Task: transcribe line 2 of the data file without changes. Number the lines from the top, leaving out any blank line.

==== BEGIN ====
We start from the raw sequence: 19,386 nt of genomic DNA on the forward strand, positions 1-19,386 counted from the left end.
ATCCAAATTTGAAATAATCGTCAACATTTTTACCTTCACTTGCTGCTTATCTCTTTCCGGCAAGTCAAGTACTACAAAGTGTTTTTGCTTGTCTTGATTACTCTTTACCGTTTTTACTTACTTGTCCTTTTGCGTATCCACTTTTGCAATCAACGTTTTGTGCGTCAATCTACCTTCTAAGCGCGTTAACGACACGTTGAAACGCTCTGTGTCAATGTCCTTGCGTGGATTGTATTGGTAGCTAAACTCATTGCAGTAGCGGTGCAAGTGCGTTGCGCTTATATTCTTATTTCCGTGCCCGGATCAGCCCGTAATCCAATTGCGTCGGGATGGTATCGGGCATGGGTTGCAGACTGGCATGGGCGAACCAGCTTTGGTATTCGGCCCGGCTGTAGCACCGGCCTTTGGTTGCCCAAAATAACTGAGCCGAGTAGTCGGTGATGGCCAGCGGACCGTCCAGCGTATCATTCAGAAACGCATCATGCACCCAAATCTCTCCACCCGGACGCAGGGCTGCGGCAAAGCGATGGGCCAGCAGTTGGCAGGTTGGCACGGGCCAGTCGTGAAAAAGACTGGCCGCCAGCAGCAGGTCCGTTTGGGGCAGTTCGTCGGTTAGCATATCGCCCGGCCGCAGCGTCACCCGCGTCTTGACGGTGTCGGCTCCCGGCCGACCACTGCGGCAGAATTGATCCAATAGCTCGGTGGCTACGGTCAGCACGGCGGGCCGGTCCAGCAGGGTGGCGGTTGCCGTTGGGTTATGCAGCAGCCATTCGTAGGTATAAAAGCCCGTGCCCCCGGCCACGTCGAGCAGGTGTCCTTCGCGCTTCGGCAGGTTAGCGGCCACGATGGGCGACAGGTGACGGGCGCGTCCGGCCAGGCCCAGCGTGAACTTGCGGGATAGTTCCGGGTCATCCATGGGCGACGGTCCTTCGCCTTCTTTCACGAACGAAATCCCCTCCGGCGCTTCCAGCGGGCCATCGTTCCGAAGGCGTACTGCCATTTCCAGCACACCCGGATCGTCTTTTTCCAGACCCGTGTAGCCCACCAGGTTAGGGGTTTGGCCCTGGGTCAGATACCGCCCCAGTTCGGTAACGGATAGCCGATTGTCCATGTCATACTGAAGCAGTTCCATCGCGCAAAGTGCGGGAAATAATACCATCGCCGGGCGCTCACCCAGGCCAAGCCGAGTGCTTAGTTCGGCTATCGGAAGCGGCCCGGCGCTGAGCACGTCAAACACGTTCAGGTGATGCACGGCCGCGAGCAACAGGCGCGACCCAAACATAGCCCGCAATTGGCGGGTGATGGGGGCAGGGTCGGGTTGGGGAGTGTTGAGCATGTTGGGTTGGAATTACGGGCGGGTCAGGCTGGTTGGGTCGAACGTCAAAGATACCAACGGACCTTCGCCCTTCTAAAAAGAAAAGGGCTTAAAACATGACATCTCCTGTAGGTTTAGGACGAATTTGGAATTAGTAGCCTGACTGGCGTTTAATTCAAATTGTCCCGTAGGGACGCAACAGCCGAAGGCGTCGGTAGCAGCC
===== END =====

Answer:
ATCCAAATTTGAAATAATCGTCAACATTTTTACCTTCACTTGCTGCTTATCTCTTTCCGGCAAGTCAAGTACTACAAAGTGTTTTTGCTTGTCTTGATTACTCTTTACCGTTTTTACTTACTTGTCCTTTTGCGTATCCACTTTTGCAATCAACGTTTTGTGCGTCAATCTACCTTCTAAGCGCGTTAACGACACGTTGAAACGCTCTGTGTCAATGTCCTTGCGTGGATTGTATTGGTAGCTAAACTCATTGCAGTAGCGGTGCAAGTGCGTTGCGCTTATATTCTTATTTCCGTGCCCGGATCAGCCCGTAATCCAATTGCGTCGGGATGGTATCGGGCATGGGTTGCAGACTGGCATGGGCGAACCAGCTTTGGTATTCGGCCCGGCTGTAGCACCGGCCTTTGGTTGCCCAAAATAACTGAGCCGAGTAGTCGGTGATGGCCAGCGGACCGTCCAGCGTATCATTCAGAAACGCATCATGCACCCAAATCTCTCCACCCGGACGCAGGGCTGCGGCAAAGCGATGGGCCAGCAGTTGGCAGGTTGGCACGGGCCAGTCGTGAAAAAGACTGGCCGCCAGCAGCAGGTCCGTTTGGGGCAGTTCGTCGGTTAGCATATCGCCCGGCCGCAGCGTCACCCGCGTCTTGACGGTGTCGGCTCCCGGCCGACCACTGCGGCAGAATTGATCCAATAGCTCGGTGGCTACGGTCAGCACGGCGGGCCGGTCCAGCAGGGTGGCGGTTGCCGTTGGGTTATGCAGCAGCCATTCGTAGGTATAAAAGCCCGTGCCCCCGGCCACGTCGAGCAGGTGTCCTTCGCGCTTCGGCAGGTTAGCGGCCACGATGGGCGACAGGTGACGGGCGCGTCCGGCCAGGCCCAGCGTGAACTTGCGGGATAGTTCCGGGTCATCCATGGGCGACGGTCCTTCGCCTTCTTTCACGAACGAAATCCCCTCCGGCGCTTCCAGCGGGCCATCGTTCCGAAGGCGTACTGCCATTTCCAGCACACCCGGATCGTCTTTTTCCAGACCCGTGTAGCCCACCAGGTTAGGGGTTTGGCCCTGGGTCAGATACCGCCCCAGTTCGGTAACGGATAGCCGATTGTCCATGTCATACTGAAGCAGTTCCATCGCGCAAAGTGCGGGAAATAATACCATCGCCGGGCGCTCACCCAGGCCAAGCCGAGTGCTTAGTTCGGCTATCGGAAGCGGCCCGGCGCTGAGCACGTCAAACACGTTCAGGTGATGCACGGCCGCGAGCAACAGGCGCGACCCAAACATAGCCCGCAATTGGCGGGTGATGGGGGCAGGGTCGGGTTGGGGAGTGTTGAGCATGTTGGGTTGGAATTACGGGCGGGTCAGGCTGGTTGGGTCGAACGTCAAAGATACCAACGGACCTTCGCCCTTCTAAAAAGAAAAGGGCTTAAAACATGACATCTCCTGTAGGTTTAGGACGAATTTGGAATTAGTAGCCTGACTGGCGTTTAATTCAAATTGTCCCGTAGGGACGCAACAGCCGAAGGCGTCGGTAGCAGCC